Written and Illustrated by Jay Gunn
Letters by Jimmy Betancourt and Albert Deschesne
Published by Titan Comics
Release Date: 05/27/2015
How far would you go to save the planet? This is what Jay Gunn and Titan Comics asked readers back in January, when they put out the first images and press release for Surface Tension. Finally, just a little over one week away and we finally get to start finding out the answers to that question.
The premise to this story is simple; over a year ago 99% of the world’s population was lured into the sea and suddenly disappeared. That is where our story in issue one begins, a little over one year after those events on the remote British island of Breith where two of the vanished have returned, but they are not the same. Their physical appearance has changed to a blue pigmented skin and both have little to no memory of the past twelve months.
The first issue proceeds to reveal some of the back story with the reunion of two of our central characters with Mary (a former nurse) and her friend Megumi (who is one of the afflicted who has returned). There are a couple of flashback scenes that show how billions of people suffering from this mysterious sea sickness were drawn to these alien Coral Sentinels, and the emergence of new life forms (sea creatures) from the sea and the coral sentinels continued to expand. The most menacing of these beasts would not allow anyone to leave the island, essentially isolating the survivors on this island from the rest of the world (what was left of it anyway).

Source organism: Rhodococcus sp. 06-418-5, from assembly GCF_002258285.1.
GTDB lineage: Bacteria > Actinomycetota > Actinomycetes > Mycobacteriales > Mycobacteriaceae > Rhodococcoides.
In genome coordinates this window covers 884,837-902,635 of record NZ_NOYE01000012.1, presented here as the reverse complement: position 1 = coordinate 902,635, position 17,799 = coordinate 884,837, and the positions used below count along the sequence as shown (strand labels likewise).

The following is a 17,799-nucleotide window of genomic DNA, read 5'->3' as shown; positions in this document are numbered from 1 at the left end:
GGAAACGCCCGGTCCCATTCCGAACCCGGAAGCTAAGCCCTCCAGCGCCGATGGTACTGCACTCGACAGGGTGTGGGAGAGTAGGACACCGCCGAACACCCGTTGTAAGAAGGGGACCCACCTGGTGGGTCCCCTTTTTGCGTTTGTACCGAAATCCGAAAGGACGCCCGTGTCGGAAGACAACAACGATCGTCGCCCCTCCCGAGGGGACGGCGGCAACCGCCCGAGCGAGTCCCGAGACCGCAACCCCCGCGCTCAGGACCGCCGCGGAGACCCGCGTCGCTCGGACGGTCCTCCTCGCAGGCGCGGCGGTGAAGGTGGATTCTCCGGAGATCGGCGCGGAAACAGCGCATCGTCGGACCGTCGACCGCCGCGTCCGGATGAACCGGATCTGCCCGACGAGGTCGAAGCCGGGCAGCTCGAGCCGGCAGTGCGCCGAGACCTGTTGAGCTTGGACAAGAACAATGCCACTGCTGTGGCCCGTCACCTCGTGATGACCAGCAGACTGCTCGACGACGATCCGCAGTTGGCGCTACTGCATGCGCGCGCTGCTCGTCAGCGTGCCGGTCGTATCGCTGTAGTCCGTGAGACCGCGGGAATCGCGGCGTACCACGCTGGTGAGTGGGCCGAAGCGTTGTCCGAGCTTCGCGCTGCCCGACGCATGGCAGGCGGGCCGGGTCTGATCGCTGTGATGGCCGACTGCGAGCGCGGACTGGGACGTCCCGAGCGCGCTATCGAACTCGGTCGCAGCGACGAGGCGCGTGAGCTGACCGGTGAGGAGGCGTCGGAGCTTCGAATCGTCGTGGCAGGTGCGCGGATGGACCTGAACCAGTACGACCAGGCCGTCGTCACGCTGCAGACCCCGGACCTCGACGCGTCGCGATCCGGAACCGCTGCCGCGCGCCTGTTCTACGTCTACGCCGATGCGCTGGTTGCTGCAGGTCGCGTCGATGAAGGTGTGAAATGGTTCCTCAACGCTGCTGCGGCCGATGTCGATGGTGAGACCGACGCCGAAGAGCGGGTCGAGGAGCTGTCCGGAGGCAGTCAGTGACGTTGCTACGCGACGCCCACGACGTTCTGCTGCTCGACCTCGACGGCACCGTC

So Surface Tension #1 was a perfect set up issue to what will be a five issue limited series. At its core, it feels like a nature versus humanity story, where the planet with all its environmental issues may be finally creating some sort of self-defense mechanism/phenomenon in order to preserve its vital resources, and save itself from the threat of man-made contaminants. There is a catastrophic oil spill that occurs which introduces Erik who worked with Meg on the coast of Ghana on a project to clean up the spill but to also monitor and study the impact it would have. This is where Eric discovers these corals (which he believes are alive) and their origins are revealed.
Jay Gunn shines in this debut issue with stunning illustrations, most notably the way he depicts the sea monsters and those with the sickness, and I was very pleased with his choice of colors. Surface Tension #1 shows all the signs of a hit series with great storytelling and just the right amount of creepiness. It’s an enigmatic horror adventure that was both unexpected and profound with a relevant theme that perhaps seeks to teach humanity a lesson in the most frightening way.
REVIEW: SURFACE TENSION #1
Peter Rodriguez (Geek Sushi)